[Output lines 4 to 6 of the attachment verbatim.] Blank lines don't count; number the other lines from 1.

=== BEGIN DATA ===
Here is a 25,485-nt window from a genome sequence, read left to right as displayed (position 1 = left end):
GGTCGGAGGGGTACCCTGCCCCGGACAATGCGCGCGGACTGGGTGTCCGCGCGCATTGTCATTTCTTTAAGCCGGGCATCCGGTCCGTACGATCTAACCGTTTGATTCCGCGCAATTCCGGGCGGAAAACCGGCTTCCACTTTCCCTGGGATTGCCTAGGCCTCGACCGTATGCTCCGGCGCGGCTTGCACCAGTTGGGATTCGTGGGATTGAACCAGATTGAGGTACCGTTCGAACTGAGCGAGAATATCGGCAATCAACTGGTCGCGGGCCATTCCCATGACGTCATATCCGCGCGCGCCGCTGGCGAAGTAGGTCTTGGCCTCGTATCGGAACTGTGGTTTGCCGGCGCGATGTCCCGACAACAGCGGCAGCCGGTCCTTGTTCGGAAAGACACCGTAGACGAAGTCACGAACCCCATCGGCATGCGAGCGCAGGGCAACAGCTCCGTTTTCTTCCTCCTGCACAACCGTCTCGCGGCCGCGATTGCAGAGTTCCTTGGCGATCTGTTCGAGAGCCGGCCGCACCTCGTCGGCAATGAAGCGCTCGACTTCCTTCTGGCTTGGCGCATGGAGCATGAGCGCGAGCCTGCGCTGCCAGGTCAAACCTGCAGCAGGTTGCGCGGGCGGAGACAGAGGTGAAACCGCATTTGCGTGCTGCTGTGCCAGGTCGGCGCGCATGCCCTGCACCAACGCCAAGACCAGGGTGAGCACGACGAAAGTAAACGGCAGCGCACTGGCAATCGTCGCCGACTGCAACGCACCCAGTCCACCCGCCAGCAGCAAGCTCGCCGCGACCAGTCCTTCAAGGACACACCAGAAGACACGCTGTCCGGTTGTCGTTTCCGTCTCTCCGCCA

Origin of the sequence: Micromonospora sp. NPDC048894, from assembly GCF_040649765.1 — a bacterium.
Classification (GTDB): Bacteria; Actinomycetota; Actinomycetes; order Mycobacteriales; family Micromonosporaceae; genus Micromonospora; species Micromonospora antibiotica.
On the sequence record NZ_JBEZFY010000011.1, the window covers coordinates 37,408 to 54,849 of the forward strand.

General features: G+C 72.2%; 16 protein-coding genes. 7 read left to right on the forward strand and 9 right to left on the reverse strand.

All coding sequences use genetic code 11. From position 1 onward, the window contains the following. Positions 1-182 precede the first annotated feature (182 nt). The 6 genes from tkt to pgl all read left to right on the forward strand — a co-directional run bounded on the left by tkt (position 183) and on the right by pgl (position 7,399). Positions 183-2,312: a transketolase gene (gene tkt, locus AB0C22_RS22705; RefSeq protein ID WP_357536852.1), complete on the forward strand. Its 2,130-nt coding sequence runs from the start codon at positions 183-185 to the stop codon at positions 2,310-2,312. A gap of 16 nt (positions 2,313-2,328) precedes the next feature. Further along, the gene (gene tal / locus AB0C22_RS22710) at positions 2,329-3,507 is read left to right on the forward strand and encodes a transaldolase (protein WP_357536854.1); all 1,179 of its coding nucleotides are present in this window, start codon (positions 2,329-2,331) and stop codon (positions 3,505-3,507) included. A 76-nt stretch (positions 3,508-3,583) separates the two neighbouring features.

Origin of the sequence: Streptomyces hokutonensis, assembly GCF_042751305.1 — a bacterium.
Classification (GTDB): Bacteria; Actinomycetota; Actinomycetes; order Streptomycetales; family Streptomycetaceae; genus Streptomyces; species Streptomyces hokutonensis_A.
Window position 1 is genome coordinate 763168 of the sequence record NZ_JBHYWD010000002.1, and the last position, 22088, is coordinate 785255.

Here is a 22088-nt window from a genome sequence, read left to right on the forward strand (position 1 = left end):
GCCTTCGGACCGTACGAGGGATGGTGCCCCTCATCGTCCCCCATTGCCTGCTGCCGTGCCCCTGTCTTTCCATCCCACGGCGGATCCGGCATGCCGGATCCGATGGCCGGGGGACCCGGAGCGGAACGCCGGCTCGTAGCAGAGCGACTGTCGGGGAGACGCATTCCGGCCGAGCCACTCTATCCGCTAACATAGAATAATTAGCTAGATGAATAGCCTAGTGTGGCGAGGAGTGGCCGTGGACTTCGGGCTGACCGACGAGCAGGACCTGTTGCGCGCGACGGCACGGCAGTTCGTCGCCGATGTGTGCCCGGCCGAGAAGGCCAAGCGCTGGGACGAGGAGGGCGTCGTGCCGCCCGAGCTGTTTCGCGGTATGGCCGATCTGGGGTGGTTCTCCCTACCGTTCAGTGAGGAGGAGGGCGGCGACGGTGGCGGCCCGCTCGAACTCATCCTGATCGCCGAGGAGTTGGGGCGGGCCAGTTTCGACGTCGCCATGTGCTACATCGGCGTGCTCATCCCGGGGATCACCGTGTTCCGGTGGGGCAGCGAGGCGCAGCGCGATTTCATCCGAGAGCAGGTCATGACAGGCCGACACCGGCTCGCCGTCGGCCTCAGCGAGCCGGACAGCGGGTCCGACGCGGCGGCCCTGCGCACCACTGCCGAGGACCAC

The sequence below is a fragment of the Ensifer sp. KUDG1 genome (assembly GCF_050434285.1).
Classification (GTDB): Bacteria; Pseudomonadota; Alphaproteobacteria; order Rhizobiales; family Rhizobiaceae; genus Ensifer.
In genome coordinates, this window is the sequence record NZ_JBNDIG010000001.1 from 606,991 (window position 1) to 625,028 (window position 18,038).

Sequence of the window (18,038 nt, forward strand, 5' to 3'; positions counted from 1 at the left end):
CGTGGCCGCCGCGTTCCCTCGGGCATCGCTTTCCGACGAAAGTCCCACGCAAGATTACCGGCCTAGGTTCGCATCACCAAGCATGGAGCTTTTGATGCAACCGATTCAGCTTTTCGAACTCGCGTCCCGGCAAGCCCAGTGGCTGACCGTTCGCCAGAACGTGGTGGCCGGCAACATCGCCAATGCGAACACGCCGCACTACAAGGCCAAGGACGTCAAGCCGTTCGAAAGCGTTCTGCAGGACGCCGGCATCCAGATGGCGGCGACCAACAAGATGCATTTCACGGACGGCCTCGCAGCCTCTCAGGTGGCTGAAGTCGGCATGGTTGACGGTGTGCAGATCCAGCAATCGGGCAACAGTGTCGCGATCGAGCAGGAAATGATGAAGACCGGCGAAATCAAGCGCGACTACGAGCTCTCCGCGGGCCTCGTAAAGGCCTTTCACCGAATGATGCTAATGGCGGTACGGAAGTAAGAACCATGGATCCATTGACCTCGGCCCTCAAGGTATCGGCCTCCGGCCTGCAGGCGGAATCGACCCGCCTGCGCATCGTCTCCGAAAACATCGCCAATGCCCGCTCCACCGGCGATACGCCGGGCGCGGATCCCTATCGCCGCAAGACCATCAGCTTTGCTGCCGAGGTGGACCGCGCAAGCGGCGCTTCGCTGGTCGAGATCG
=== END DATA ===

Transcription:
Classification (GTDB): Bacteria; Actinomycetota; Actinomycetes; order Mycobacteriales; family Micromonosporaceae; genus Micromonospora; species Micromonospora antibiotica.
On the sequence record NZ_JBEZFY010000011.1, the window covers coordinates 37,408 to 54,849 of the forward strand.

General features: G+C 72.2%; 16 protein-coding genes. 7 read left to right on the forward strand and 9 right to left on the reverse strand.